Photo report by Irina Pino
HAVANA TIMES – It was a rainy afternoon, I was in Vedado, on streets 17th and E, near the Museum of Decorative Arts. A miracle! It was open again, after two years of closure due to the cursed pandemic.
I walked in and paid, it now costs 20 pesos. It’s more expensive, because you could see all the exhibits for only 5 pesos before.
Countess Revilla de Camargo, Luisa Gomez Mena, lived here, a woman who did not have children. The story goes that his fortune was amassed with money from many sugar cane mills and slavery. Also, that her husband was the owner of Manzana de Gomez, where there were countless shops and stores. It is now a super expensive hotel.
In short, there is always a crime behind a great fortune. This is how the famous saying goes …
The palace is magnificent, full of French, English and Oriental collections. Precious paintings are hung on its walls.
The smaller rooms are my favorite, where I’m sure she would write her letters and write invitations for fancy parties, dances and dinners, where caviar and champagne were naturally served.
The women dressed in their finest dresses and jewelry, while the gentlemen wore tuxedos. A life of luxury that came to an abrupt end in 1959, when the Revolution triumphed.
There was a stampede, families fleeing abroad and leaving all their belongings behind. They hated and feared the new regime. The countess also fled, taking her jewelry and putting many works of art under rugs and in false walls.
I’m sure she was thinking of coming back, but in 1964 this house opened as a museum to the public.
I can imagine his fury. The letter she wrote to Fidel Castro can be found on the Internet in which she insults him for having expropriated the building. Look for him if you can, in order to make fun of his good humor and the way aristocrats write, without bad words and using tasteful irony.
However, I think people should come and see this furniture and objects from the 18th and 19th centuries, including a writing desk belonging to Marie-Antoinette. Porcelain from Sèvres, Chantilly, Limoges, fans, many of which belonged to the poet Dulce Maria Loynaz.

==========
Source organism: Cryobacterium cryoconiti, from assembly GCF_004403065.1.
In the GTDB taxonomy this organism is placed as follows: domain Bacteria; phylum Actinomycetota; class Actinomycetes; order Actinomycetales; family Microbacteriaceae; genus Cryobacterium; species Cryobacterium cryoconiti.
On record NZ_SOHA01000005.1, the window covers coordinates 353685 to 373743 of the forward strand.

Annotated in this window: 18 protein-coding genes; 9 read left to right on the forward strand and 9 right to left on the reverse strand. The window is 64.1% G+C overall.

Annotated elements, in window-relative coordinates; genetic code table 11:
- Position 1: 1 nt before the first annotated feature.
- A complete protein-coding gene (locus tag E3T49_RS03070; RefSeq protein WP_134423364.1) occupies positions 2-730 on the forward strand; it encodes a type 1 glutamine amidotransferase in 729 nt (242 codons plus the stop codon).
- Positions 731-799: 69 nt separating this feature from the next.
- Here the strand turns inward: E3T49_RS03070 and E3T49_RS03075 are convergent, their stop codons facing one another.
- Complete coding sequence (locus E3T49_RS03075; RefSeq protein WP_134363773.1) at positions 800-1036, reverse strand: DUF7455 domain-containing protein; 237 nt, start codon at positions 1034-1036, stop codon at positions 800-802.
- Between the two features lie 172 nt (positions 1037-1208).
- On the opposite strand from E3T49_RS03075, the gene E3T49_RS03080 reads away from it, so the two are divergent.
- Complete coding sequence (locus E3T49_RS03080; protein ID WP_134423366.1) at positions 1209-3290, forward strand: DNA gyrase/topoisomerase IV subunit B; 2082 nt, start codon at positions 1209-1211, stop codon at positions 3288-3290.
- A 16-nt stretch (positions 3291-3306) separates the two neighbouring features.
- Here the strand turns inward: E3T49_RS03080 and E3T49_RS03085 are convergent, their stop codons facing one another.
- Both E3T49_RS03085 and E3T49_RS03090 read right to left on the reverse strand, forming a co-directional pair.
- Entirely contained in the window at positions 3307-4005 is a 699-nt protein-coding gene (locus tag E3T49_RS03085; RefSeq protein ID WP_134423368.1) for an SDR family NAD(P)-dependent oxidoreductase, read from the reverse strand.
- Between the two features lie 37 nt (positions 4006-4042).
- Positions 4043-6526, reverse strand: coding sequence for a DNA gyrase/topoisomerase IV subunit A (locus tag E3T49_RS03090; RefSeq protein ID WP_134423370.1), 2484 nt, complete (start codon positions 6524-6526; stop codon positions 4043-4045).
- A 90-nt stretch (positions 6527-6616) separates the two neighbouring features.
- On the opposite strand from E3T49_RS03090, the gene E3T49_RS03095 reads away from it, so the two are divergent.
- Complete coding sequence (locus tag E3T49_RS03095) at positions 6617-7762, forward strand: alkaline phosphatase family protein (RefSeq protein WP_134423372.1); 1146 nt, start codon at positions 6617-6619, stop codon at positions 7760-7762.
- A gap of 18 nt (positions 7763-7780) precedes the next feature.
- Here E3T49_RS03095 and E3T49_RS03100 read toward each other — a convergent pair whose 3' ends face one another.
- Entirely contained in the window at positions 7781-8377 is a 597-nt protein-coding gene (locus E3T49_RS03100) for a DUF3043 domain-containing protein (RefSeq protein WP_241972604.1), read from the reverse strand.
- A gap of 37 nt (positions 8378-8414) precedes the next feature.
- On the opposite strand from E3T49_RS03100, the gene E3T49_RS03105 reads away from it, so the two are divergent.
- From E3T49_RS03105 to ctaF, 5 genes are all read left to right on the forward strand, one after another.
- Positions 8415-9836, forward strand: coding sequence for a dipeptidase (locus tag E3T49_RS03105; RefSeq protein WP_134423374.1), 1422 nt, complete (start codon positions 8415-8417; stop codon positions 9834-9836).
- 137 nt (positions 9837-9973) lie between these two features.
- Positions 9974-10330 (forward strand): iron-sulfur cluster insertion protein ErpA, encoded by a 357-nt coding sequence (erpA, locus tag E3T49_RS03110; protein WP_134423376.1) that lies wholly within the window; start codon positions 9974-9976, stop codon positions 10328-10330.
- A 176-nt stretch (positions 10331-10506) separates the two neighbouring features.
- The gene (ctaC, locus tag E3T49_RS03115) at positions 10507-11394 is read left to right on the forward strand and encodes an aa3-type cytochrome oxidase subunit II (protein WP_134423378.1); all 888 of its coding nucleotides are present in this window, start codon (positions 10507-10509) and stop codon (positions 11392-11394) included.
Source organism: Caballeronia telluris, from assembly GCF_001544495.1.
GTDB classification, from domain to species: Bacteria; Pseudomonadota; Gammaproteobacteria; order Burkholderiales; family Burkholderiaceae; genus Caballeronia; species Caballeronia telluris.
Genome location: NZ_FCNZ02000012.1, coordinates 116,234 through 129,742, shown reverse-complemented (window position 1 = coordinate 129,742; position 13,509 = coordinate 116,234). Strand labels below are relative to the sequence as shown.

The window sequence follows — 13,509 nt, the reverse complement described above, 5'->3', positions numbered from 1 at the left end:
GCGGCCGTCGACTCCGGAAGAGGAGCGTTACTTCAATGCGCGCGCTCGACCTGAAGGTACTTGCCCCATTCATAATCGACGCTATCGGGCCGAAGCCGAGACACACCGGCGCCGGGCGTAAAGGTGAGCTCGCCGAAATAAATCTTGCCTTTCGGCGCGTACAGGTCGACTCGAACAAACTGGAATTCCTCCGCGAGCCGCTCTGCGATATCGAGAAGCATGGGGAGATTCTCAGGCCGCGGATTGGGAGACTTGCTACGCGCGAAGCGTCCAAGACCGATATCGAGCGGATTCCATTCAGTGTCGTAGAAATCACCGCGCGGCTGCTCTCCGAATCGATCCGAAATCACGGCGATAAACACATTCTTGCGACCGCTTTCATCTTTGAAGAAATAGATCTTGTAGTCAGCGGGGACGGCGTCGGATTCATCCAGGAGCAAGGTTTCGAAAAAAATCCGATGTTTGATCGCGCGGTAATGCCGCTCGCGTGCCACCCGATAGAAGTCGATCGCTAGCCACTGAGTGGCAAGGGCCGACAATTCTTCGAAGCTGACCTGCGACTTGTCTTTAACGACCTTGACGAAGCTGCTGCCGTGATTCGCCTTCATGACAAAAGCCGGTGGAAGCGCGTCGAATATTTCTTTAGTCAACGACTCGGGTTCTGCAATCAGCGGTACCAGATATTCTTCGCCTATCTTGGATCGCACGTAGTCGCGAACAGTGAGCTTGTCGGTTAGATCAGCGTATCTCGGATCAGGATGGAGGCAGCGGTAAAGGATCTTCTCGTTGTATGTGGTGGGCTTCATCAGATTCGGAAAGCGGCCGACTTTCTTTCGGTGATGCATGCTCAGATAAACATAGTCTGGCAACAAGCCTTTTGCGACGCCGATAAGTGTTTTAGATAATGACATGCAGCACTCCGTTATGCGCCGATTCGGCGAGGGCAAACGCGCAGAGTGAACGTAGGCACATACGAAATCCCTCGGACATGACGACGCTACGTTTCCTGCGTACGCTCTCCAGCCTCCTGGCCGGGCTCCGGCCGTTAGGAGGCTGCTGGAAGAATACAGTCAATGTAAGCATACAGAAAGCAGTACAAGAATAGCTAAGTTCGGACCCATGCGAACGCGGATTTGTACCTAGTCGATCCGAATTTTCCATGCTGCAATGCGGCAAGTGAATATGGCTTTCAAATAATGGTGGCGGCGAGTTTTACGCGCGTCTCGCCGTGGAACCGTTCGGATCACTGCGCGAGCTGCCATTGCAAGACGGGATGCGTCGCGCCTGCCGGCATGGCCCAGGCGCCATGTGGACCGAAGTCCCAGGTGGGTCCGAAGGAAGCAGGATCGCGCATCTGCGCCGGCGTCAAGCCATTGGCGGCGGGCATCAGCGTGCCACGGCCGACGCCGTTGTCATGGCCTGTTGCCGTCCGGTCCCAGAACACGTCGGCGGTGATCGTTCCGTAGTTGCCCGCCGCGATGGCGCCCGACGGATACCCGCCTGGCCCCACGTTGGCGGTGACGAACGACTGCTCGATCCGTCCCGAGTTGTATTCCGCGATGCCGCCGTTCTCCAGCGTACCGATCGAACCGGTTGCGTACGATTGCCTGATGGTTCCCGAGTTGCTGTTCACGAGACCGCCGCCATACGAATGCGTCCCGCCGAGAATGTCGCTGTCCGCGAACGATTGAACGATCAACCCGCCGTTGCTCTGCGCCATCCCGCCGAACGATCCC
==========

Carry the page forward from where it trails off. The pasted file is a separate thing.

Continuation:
In the room with oriental screens, there are display cases with figures in lapis lazuli, bone and ivory. It has two carved wooden bookcases.
You can see a variety of styles, but Persian rugs, glazed ceramic aquariums, Wedgwood, Worcester and Stafforshire objects and furniture coexist in perfect harmony.
The room where the countess slept is no longer open to the public. But I remember seeing it when I went to the museum when I was a kid.
The most intimate thing that one can see is the bathroom, in Art Deco style, where the pink marble, the mirrors on the walls and the beautiful porcelain sinks stand out. I guess the woman used the most sophisticated cosmetics.
The absence of air conditioning in the rooms is unthinkable, in order to keep them. The guide told me it was because of the country’s energy saving plans.
The gardens have been almost neglected, without the care they deserve, without flowers. Original chairs and impressive statues are still in the right wing.
I think every visitor coming to Havana should take a look around this place, where history still lives and beauty breathes in this space. I promise you will enjoy the visit.
Read more about Irina Pino here on Havana Times.
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